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Backpacking South America

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Tautik Das

on 30 September 2016

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Transcript of Backpacking South America

8 months 7 countries
Couchsurfing in Buenos Aires
Couchsurfing with locals is the best way of experiencing a new place. You walk in as a stranger and walk out as a friend for life! Our hosts took us to their favourite food joint and book shop and all the places beyond the tourist map. We are blessed to have friends across continents. Give it a try - host a traveler.
Spanish lessons
Lesson número uno in Buenos Aires: Need to learn Spanish to survive in South America. Asked a group of college students (in English) if we could buy tickets on the bus - they looked back sympathetically to us aliens who just landed on earth!
W-trek @ Torres del Paine
W-trek at Torres del Paine felt like an environmentally sustainable trek with minimal footprint. Alike other trekkers, our backpacks carried fooding (soup envelopes) and lodging (tents + sleeping bags). You tent and cook only in designated areas. The national park is abundant with stream water - pure to drink. You walk 75 km in 5 days with your backpack. However, the natural beauty is bound to energise you at each step. Day one we tented next to a glacier, day two next to a gushing glacial river, day three next to an emerald green lake and day four at the base of the Torres (tower).
While taking a break during a trek, a young couple sat next to us. We started chatting, and the guy said that Andaman in India was his favourite place. We were ashamed, that being Indians we had not been to Andaman. A little later, we mentioned that Torres del Paine is our favourite place in Chile, to which they said being Chileans they had never been to the Torres. We all had a hearty laugh!
Strange facts of travel
Camping is a lesson in minimalism. You live in a small tent and cook your own food on stove and sleep on the ground, but almost always the views are magnanimous! You realise you can live happy with so little.
Camping: mnmlist
Lesser they have the more they share
While traveling, specially while camping we met interesting travelers supplementing needs by juggling at crossroads, strumming guitar in local bus or selling hand crafted jewelry at the plaza. Types of travelers included cyclist, street singer, theater artist, hitchhiker, family traveling with kids and the hammock traveler (who needs just a tree to hook up her hammock).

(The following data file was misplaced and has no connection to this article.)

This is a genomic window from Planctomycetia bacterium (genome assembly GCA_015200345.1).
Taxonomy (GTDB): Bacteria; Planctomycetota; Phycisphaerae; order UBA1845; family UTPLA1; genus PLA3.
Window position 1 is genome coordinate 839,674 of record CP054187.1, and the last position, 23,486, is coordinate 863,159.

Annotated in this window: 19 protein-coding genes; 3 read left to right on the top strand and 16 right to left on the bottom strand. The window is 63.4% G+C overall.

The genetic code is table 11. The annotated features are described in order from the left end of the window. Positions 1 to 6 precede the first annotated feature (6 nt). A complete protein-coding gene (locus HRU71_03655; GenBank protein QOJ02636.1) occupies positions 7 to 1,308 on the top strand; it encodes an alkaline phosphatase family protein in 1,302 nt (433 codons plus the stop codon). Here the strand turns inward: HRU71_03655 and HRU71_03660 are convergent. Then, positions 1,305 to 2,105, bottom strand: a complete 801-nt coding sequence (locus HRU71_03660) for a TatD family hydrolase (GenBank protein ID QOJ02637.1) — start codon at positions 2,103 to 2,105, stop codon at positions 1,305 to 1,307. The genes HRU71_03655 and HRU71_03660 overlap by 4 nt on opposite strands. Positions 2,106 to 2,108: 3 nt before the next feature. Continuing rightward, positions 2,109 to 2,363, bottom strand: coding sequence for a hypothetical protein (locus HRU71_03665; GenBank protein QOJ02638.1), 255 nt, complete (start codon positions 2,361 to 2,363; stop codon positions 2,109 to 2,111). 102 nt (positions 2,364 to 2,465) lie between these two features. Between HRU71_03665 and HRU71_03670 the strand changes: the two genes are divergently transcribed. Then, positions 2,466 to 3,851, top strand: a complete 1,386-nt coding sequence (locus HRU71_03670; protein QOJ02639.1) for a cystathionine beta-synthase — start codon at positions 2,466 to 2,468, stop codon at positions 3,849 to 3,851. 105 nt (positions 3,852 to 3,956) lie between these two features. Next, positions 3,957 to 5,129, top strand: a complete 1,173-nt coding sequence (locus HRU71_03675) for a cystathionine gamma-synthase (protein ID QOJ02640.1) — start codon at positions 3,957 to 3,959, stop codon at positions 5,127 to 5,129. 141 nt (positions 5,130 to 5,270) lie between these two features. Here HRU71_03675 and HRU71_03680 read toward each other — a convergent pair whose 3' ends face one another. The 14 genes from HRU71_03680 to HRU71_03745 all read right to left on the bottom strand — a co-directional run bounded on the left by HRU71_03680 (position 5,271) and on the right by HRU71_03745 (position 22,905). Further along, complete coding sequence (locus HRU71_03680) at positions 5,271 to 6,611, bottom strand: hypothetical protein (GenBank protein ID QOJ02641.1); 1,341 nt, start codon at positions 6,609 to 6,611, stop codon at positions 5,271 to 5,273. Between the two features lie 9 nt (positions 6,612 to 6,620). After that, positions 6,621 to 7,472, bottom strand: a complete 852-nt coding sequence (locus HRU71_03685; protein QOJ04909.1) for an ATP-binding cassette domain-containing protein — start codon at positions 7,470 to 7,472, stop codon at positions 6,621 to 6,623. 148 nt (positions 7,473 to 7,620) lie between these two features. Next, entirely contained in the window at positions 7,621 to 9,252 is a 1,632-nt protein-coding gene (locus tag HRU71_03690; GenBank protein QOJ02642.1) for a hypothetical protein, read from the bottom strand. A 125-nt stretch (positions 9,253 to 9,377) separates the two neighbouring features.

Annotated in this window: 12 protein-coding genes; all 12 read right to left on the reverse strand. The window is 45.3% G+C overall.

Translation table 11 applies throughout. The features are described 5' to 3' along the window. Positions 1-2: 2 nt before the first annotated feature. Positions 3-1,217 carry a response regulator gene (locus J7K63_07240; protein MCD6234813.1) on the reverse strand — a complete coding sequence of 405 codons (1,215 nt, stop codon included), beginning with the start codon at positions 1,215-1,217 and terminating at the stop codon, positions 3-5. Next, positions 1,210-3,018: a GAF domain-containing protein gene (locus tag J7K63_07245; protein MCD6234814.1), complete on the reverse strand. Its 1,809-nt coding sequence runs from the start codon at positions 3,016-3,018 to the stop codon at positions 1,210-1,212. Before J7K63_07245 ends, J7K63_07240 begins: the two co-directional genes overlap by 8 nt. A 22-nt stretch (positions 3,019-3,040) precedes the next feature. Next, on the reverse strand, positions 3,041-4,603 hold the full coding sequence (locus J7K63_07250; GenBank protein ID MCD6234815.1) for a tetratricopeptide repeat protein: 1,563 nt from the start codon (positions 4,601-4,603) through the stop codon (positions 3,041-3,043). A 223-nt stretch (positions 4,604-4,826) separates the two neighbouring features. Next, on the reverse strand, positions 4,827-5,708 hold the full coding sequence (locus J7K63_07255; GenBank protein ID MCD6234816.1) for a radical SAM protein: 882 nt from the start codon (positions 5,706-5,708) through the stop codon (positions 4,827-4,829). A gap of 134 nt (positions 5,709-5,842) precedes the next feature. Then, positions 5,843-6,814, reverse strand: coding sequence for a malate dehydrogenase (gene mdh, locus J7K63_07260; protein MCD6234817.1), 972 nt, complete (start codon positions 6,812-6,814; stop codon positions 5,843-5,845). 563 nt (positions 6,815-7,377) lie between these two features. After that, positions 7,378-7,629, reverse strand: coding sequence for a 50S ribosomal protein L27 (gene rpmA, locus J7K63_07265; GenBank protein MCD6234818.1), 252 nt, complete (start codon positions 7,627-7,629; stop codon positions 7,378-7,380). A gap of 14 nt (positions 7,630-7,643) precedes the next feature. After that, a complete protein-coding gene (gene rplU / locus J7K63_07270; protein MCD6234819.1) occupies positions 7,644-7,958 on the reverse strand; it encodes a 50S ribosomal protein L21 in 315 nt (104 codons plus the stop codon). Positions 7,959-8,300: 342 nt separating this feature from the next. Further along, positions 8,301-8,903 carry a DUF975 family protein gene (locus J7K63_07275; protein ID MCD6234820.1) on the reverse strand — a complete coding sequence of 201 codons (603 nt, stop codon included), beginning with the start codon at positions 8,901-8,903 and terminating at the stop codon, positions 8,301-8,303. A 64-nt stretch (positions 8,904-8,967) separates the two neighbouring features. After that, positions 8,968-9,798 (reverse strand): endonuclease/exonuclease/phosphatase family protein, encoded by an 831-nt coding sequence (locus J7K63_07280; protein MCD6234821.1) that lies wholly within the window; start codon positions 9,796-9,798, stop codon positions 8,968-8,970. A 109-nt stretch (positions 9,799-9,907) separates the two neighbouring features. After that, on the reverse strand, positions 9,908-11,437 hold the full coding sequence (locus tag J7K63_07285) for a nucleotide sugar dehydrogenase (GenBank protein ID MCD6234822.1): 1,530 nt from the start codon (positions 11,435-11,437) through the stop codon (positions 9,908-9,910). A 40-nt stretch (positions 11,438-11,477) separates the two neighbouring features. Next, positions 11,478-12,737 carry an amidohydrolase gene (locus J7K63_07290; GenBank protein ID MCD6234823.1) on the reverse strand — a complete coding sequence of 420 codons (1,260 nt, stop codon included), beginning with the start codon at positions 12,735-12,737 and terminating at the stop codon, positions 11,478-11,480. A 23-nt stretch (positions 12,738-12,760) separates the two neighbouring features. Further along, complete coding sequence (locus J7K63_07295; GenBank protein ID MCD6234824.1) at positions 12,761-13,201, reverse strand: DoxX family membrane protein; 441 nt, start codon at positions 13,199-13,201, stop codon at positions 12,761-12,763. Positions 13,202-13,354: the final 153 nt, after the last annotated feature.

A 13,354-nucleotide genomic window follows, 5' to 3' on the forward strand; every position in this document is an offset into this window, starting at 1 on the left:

Backpacking South America
A miracle in San Pedro de Atacama
To get back your camera the same day you lose, is indeed a miracle. In no way did we mind the fact that the day was spent at the police station - especially when you are with a dozen other locals (who too were robbed) and laughing about your tragedy. (And yes, brushing up your Spanish.)
The sinking feeling at Iruya
The morning bus from the hamlet town of Iruya (North Argentina), we were told would leave a distance away due to heavy rains. After walking down quite a few kilometers, we reached this standstill where a mudslide had wiped out the road! Your only option - walk through the mudslide to board the bus on the other side. One step with your backpack and your feet sinks in the mud pool! The more you panic and struggle, the deeper you sink. The trick is to keep your steps as light and as quick as possible.
The real South America
Bolivia for us was the real South America. People wear traditional dress - and yes youngster in big cities too. One of the poorest on the continent, the country has a rich combo of culture, tradition and nature. The largest part of Bolivia’s authentic Indian culture is still preserved, possibly because it is land-locked. And although Spanish is the language of business, the streets buzz with Aymara, Quechua and other indigenous languages.
Coca culture
Chewing coca leaf is a tradition in Bolivia (coca tea is a staple breakfast accomplishment). About 1.2 million kilos of coca leaves are consumed monthly. However, on the darker side, Bolivia happens to be the second largest cocaine producer! Hard to pass down moral judgment.
Salar de Uyuni looks like another planet altogether! The world's largest salt flat seems not to have a horizon and hence the surreal Daliesque picture. The landscape is entirely flat, dazzling white and haunting.
Super Surreal Salar
No picture can do justice to the setting of Machu Picchu. Hidden in the middle of a tropical mountain forest on the eastern slopes of the Andes, Machu Picchu’s terraces blend seamlessly into its natural setting. Trivia: each year a race is held along the Inca Trail, which at 42 km is pretty much a marathon.
Magical Machu Picchu
Other than the famous Inca civilisation in Machu Pichhu, we got to experience other Andean civilisations. The Chachapoyas (Warriors of the Clouds) inhabited the cloud forests of North Peru while the Taironas lived in the region of Sierra Nevada de Santa Marta, Colombia, popularly known as the Lost City.
Andean civilisations